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First Taste

The new Arturo Boada Cuisine already has the best creme brulee in town — and a welcoming vibe

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Chef/owner Arturo Boada Arturo Boada Cuisine/Facebook
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Boada's carnitas pizza Photo via Arturo Boada Cuisine/Facebook
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Courtesy of Arturo Boada Cuisine/Facebook
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Crème brûlée in a spoon — what's not to love? Photo by Sarah Rufca
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The camarones hennessy en hamaca were a highlight of the meal. Photo by Sarah Rufca
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Boada's hearty papas bravas Photo by Sarah Rufca
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Photo via Arturo Boada Cuisine/Facebook
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News_Arturo Boada Cuisine, dining room

When you drive up to the new Arturo Boada Cuisine, it's hard not to compare it to Arturo's Uptown Italiano, the restaurant he abruptly left behind to start his new concept.

There are no high ceilings or columns or big patios, and even if there was a patio, there wouldn't be much outside to look at. In a strip on a quiet side street near Westheimer in Tanglewood, Boada greets visitors with a bright dose of red paint and some icicle lights.

Inside just over a dozen tables are tucked into the pocket-sized space, with red and gold on the walls and a bar area in front of the attention-grabbing wood-burning oven. Though space is limited, the touches of class — white tablecloths, a few flowers here and there, friendly and attentive service — make it feel charming instead of cramped. With Arturo himself making periodic tours to talk to diners, it does feel like a true neighborhood spot.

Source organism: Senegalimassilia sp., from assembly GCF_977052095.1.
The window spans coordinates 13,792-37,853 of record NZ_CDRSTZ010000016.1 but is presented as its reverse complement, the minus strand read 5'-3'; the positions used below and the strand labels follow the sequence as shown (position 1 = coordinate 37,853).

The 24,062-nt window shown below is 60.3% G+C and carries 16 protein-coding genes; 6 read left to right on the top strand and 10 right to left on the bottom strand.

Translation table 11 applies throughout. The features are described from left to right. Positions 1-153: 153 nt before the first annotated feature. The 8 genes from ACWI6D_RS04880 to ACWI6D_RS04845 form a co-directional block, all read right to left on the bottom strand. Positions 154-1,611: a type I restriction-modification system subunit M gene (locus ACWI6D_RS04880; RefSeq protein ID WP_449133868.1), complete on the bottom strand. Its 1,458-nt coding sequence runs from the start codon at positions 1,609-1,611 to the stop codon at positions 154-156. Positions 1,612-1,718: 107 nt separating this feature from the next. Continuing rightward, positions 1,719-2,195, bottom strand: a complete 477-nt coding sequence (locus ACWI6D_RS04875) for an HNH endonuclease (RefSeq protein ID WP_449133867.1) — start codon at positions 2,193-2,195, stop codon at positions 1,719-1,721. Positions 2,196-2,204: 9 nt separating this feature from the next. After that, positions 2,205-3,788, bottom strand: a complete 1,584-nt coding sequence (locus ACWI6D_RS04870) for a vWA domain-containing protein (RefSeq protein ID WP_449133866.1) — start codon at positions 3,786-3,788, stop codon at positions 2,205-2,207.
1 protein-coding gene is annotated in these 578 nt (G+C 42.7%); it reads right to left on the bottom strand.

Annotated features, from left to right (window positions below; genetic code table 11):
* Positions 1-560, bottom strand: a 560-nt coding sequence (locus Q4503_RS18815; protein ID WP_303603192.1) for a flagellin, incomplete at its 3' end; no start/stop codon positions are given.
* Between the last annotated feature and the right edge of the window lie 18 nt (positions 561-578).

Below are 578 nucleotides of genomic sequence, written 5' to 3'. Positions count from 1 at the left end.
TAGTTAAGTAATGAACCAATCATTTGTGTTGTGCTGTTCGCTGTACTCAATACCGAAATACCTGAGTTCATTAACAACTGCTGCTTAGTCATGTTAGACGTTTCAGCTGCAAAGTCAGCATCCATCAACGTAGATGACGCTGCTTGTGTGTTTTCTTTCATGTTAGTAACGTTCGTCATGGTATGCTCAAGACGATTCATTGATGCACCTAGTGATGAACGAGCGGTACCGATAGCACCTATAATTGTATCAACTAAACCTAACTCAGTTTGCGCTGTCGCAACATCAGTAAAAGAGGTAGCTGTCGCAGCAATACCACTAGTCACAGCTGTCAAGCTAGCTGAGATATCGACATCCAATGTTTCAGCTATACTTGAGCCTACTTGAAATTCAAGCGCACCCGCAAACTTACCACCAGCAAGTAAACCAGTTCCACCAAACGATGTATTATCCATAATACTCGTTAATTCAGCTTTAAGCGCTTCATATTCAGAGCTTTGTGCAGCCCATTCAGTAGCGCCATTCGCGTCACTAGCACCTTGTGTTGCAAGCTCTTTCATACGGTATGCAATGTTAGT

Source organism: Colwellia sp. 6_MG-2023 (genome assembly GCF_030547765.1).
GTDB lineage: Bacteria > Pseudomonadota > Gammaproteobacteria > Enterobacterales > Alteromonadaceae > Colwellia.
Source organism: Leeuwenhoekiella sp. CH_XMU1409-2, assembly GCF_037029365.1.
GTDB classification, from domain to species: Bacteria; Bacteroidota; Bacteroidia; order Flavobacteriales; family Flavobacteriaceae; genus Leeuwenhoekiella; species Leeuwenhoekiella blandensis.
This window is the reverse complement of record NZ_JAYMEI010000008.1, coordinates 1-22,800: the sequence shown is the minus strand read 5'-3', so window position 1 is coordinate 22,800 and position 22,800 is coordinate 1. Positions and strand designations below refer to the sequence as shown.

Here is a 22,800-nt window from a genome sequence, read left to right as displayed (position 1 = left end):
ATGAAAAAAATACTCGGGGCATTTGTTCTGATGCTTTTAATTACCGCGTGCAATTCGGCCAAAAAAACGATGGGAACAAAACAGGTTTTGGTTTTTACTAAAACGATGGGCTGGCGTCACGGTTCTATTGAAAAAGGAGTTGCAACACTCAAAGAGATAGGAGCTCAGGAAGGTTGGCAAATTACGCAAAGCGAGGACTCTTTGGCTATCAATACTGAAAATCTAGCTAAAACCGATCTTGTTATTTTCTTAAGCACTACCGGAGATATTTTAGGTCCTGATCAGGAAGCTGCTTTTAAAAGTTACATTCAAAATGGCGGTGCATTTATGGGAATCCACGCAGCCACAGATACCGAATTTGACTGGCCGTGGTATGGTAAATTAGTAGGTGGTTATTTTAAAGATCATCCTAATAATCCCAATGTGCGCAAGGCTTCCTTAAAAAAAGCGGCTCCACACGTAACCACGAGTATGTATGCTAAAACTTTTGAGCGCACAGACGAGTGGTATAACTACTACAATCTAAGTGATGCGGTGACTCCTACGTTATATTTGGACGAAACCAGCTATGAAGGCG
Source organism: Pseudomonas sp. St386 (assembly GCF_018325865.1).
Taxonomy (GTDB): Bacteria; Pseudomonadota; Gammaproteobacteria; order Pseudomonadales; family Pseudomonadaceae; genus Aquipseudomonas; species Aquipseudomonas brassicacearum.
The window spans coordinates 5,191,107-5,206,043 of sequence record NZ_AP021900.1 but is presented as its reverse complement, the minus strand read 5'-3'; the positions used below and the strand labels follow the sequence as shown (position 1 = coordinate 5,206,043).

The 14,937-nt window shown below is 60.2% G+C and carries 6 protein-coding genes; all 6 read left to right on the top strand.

I started with the camarones hennessy en hamaca, a bowl of juicy sauteed shrimp with hearts of palm, tomato and cilantro in a thick soy-ginger sauce over a bed of plantains. I thought the plantains were unnecessary and a bit dissonant, but everything else about the dish was mouthwatering. including the sweet-spicy-acidic sauce that we soaked up with the table bread.

The menu, like Boada himself, is part Italian and part Latin. As a committed Iberophile (that's a lover of all things Spanish), I had to order the papas bravas. The dish was actually nothing like the versions I ate in Barcelona — instead of gloried fries with spicy mayo, Boada's papas bravas are chunks of red potatoes and chorizo in a chunky, spicy, tomato-based sauce. The result was unsurprisingly heavy, but the chorizo was particularly tasty and the spicy flavor was on point.

I did have one other appetizer, a special that was a mix of beef chunks and tomato. I've forgotten the exact name of the dish but I do recall the beef tasting somewhat dry and overcooked.

Though there is plenty of steak and seafood to tempt, I took a chance on the chorizo pizza, one of a quartet on the menu that are made in that wood-burning oven. The crust was floury and thin, but not charred — overall pretty decent — but it's the toppings that set it apart. The carnitas pizza is somewhat like a barbecue chicken pizza, in that the barbecued flavor of the meat permeates every bite. Then there's onion, cilantro and a lime wedge to squeeze on it.

I thought it was a little strange. My date loved it.

In my opinion the most ingenious part of the meal was the surprise dessert — two bites of crème brûlée delivered on spoons. It was the best version of a crème brûlée I've had in Houston (that's not as great a compliment as I'd like it to be) and it was the perfect size. A kiss of sweetness to seal the meal, and done. I don't know why every restaurant doesn't offer something like it — seriously, it's genius.

At Boada the dishes are classics, the flavors are simple (for the most part) and it's all about the cooking and the presentation. It's not extraordinary, but I don't think it's supposed to be. It's solid, good and comfortable, and sometimes that's enough.

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